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Lewes considers annexation of mobile home park

Donovan-Smith community has 122 units
February 7, 2018

Lewes Mayor and City Council will continue moving forward with possible annexation of the 21.6-acre Donovan-Smith mobile home park just outside city limits behind the Lewes Diner shopping center. 

Deputy Mayor Fred Beaufait presented the annexation committee’s report and recommendations at council’s Jan. 8 meeting. 

Beaufait said the advantages to both residents of the park and to the city outweigh the disadvantages, and he recommended council continue pursuing annexation. 

One of the major benefits, he said, is removal of the park’s septic systems. He said there are 122 usable trailers and several other derelict units, and each has its own septic system and well. 

“Protection of the environment is an advantage because they would get rid of their septic systems and would be on Board of Public Works sewer,” he said. “We believe this is important because our well fields are nearby and the groundwater [source] is also under this property.” 

Mayor Ted Becker agreed.

“Certainly the environmental concerns that this property presents make it something we really need to very strongly consider,” he said. 

City Engineer George, Miles and Buhr is designing a system to extend wastewater service to the park. Design is expected to be complete by March, when it will be presented with an estimated cost to residents of the park. It will then be up to the park property owner to decide whether it is a good idea to move forward with annexation. 

If annexation occurs, residents must also tap into the city’s water system within five years. 

By expanding its borders, Beaufait said, the city could also explore further annexation opportunities beyond the park. The city can only annex land that is contiguous with its borders.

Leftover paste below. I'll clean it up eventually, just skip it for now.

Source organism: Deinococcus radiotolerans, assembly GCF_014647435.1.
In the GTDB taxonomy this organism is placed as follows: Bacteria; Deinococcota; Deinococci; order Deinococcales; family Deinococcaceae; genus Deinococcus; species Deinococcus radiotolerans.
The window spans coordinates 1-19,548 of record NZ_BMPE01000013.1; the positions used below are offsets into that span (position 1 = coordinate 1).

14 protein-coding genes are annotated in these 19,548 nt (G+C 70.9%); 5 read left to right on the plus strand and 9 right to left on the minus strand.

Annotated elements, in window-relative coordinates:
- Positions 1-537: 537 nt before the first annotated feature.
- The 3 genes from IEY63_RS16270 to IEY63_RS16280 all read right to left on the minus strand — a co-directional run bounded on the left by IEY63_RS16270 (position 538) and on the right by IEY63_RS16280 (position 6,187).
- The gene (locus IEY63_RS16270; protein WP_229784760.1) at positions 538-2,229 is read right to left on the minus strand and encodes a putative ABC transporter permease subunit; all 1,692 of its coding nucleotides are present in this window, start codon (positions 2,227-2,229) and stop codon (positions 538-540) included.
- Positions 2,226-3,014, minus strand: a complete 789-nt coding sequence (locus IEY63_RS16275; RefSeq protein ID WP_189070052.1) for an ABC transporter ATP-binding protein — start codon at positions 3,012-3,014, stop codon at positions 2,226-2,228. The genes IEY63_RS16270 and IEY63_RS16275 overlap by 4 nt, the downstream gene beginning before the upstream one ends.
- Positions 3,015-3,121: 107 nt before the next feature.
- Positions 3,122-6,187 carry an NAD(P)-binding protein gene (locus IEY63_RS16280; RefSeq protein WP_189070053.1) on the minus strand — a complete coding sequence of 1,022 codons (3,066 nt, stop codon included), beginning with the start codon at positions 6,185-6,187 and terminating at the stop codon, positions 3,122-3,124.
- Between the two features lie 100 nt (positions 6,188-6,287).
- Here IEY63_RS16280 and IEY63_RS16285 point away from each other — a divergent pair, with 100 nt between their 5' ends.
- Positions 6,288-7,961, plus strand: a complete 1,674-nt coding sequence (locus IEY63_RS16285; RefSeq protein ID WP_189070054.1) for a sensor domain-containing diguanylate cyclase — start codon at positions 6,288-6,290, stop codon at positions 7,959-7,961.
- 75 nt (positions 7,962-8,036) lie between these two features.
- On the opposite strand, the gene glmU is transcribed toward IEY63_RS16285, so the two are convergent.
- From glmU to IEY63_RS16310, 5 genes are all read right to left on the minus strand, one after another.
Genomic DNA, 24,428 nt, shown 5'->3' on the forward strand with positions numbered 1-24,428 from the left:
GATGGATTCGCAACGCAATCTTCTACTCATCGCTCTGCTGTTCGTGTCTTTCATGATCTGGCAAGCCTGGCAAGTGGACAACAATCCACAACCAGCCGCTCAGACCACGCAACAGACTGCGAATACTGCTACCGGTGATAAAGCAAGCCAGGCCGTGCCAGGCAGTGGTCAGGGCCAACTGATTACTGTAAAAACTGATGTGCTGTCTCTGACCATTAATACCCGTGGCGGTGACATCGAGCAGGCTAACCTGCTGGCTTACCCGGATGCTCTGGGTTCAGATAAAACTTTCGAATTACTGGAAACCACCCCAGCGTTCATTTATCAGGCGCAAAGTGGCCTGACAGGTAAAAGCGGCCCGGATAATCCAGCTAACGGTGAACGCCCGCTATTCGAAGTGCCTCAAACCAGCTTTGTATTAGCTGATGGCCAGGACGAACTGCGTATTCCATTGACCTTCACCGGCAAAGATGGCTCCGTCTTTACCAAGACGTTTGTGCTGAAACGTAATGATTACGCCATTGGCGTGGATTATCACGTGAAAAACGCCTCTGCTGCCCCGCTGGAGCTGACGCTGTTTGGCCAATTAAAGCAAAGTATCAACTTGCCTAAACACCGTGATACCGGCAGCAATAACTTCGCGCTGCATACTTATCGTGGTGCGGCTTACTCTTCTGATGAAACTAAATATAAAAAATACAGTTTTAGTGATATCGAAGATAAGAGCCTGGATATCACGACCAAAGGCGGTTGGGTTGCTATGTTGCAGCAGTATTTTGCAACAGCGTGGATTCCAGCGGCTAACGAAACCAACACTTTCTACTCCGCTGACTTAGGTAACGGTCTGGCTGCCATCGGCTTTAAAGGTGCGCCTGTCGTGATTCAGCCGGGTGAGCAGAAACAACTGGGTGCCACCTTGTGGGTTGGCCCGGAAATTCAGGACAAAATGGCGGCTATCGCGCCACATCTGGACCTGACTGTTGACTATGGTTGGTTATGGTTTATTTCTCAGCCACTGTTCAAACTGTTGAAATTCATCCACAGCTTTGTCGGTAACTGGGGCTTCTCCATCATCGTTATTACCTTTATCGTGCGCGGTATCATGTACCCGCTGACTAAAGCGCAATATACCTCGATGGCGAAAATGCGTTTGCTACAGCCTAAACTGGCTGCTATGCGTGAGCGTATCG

As for disadvantages, Beaufait said, the city would not recover the cost to provide services to residents, such as recycling, trash and yard waste collection, but the loss would not be too great. 

Donovan-Smith residents would also likely see an increase to their lot rent because the owner of the park would likely pass on to them any increase in taxes and fees. Residents would also see a slight increase in individual taxes, he said. 

The biggest concern, Beaufait said, is the zoning for the park. If annexed, he said, the park would likely receive an R-2, low-density residential, classification. Under the zoning code, the park would be nonconforming and any changes to the park, such as replacing a trailer, would require a variance from the board of adjustment. 

Beaufait said the city has two options that could ease the burden on residents: The city could consider adopting a new zoning classification for annexed mobile home parks, or the park could seek blanket variances from certain zoning laws. 

City Solicitor Glenn Mandalas said a blanket variance would save individual residents time and money for filing an application for variance with the board. 

Weighing all the pros and cons, Beaufait and the annexation committee recommended the city move forward. The next step would be to work out an annexation agreement with the owner of the park. Once complete, the city would have a special election for annexation.

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